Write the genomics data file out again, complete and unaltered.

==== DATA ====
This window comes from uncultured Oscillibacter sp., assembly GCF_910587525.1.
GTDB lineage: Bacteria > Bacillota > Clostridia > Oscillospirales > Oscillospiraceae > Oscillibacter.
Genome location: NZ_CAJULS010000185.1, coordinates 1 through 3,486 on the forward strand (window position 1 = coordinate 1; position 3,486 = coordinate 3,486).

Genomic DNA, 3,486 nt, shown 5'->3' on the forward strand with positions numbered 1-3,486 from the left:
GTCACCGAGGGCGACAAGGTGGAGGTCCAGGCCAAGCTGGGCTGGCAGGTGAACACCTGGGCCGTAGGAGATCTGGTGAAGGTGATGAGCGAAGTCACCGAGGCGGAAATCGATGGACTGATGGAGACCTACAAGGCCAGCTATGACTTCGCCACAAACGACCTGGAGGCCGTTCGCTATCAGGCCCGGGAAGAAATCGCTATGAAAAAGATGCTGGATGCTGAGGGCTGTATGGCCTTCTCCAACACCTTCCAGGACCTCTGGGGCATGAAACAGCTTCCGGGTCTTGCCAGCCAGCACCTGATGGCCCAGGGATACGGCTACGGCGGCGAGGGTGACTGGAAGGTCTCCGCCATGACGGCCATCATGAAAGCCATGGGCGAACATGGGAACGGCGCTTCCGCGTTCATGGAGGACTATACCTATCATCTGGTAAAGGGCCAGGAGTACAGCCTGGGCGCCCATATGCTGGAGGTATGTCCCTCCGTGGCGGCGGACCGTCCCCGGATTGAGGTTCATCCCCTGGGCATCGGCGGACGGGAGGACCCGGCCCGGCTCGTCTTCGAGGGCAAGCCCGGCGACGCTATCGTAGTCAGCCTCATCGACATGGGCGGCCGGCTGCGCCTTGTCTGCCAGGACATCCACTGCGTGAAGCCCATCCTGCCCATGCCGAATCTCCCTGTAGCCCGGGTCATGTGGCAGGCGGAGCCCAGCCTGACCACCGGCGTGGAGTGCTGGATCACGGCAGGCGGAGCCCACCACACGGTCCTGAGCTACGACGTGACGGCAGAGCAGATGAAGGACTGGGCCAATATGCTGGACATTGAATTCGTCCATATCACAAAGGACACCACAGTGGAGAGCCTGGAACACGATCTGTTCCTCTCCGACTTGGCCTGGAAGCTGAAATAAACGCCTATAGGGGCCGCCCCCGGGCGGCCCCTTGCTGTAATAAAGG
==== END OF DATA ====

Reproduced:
This window comes from uncultured Oscillibacter sp., assembly GCF_910587525.1.
GTDB lineage: Bacteria > Bacillota > Clostridia > Oscillospirales > Oscillospiraceae > Oscillibacter.
Genome location: NZ_CAJULS010000185.1, coordinates 1 through 3,486 on the forward strand (window position 1 = coordinate 1; position 3,486 = coordinate 3,486).

Genomic DNA, 3,486 nt, shown 5'->3' on the forward strand with positions numbered 1-3,486 from the left:
GTCACCGAGGGCGACAAGGTGGAGGTCCAGGCCAAGCTGGGCTGGCAGGTGAACACCTGGGCCGTAGGAGATCTGGTGAAGGTGATGAGCGAAGTCACCGAGGCGGAAATCGATGGACTGATGGAGACCTACAAGGCCAGCTATGACTTCGCCACAAACGACCTGGAGGCCGTTCGCTATCAGGCCCGGGAAGAAATCGCTATGAAAAAGATGCTGGATGCTGAGGGCTGTATGGCCTTCTCCAACACCTTCCAGGACCTCTGGGGCATGAAACAGCTTCCGGGTCTTGCCAGCCAGCACCTGATGGCCCAGGGATACGGCTACGGCGGCGAGGGTGACTGGAAGGTCTCCGCCATGACGGCCATCATGAAAGCCATGGGCGAACATGGGAACGGCGCTTCCGCGTTCATGGAGGACTATACCTATCATCTGGTAAAGGGCCAGGAGTACAGCCTGGGCGCCCATATGCTGGAGGTATGTCCCTCCGTGGCGGCGGACCGTCCCCGGATTGAGGTTCATCCCCTGGGCATCGGCGGACGGGAGGACCCGGCCCGGCTCGTCTTCGAGGGCAAGCCCGGCGACGCTATCGTAGTCAGCCTCATCGACATGGGCGGCCGGCTGCGCCTTGTCTGCCAGGACATCCACTGCGTGAAGCCCATCCTGCCCATGCCGAATCTCCCTGTAGCCCGGGTCATGTGGCAGGCGGAGCCCAGCCTGACCACCGGCGTGGAGTGCTGGATCACGGCAGGCGGAGCCCACCACACGGTCCTGAGCTACGACGTGACGGCAGAGCAGATGAAGGACTGGGCCAATATGCTGGACATTGAATTCGTCCATATCACAAAGGACACCACAGTGGAGAGCCTGGAACACGATCTGTTCCTCTCCGACTTGGCCTGGAAGCTGAAATAAACGCCTATAGGGGCCGCCCCCGGGCGGCCCCTTGCTGTAATAAAGG